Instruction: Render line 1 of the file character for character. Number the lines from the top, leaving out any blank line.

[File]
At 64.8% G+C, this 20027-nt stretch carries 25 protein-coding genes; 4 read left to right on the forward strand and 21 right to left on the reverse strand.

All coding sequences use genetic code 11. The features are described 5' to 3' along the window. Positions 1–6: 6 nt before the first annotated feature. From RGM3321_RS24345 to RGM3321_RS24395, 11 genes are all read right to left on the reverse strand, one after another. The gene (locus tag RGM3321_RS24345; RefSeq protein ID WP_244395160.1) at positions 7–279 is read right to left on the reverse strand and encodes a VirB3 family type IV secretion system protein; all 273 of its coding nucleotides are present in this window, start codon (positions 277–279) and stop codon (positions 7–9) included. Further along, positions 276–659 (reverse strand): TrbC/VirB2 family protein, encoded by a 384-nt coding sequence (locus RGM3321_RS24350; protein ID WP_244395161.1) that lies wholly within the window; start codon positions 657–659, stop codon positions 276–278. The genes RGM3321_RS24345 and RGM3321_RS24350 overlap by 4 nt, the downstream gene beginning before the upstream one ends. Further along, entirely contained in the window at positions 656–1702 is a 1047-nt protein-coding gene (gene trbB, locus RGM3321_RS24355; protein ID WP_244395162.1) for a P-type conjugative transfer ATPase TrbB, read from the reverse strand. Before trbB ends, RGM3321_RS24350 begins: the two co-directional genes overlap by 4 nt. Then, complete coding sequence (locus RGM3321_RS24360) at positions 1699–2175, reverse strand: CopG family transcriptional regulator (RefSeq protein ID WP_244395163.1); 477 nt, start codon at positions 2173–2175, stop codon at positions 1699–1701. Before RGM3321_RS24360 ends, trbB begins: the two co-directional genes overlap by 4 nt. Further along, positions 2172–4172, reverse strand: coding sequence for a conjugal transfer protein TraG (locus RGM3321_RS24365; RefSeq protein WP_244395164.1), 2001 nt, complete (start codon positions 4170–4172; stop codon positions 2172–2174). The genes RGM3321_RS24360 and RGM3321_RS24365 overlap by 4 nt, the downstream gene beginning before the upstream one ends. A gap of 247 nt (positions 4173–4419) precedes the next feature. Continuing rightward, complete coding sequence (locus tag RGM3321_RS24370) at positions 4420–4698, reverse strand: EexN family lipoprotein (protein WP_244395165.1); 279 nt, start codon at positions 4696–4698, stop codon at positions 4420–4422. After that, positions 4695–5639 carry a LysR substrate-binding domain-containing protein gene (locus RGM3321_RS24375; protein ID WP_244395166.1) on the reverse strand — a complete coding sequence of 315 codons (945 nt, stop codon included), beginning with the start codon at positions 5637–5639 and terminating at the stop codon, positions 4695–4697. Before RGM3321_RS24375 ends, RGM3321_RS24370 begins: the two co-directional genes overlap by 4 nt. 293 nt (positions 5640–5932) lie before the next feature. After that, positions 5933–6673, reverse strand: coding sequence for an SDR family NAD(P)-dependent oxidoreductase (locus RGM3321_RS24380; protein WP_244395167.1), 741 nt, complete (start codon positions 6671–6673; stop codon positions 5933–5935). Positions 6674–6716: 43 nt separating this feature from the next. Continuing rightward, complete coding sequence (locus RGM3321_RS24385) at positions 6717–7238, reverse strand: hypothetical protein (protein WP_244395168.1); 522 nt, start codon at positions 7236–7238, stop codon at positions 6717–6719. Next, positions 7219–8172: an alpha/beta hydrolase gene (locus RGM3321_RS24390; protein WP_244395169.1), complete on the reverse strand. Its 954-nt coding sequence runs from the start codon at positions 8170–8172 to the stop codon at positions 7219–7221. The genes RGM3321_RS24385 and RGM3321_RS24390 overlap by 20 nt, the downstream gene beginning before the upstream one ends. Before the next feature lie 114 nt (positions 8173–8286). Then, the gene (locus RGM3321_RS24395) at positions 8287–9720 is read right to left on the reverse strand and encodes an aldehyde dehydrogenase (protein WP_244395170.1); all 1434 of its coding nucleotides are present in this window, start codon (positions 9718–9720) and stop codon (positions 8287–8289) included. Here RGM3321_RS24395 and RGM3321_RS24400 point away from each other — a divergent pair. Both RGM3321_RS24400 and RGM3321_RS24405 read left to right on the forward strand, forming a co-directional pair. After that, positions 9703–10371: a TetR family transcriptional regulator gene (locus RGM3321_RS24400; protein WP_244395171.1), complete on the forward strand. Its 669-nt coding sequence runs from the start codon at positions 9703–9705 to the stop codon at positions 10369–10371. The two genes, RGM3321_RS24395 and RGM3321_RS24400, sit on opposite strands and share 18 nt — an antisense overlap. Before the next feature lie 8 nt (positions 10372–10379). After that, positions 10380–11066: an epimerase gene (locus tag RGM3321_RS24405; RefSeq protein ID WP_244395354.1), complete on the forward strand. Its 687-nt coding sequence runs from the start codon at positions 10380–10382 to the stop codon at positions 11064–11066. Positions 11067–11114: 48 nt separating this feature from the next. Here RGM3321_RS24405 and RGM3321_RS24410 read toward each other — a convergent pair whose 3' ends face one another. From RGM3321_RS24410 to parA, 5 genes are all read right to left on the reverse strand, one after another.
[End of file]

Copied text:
At 64.8% G+C, this 20027-nt stretch carries 25 protein-coding genes; 4 read left to right on the forward strand and 21 right to left on the reverse strand.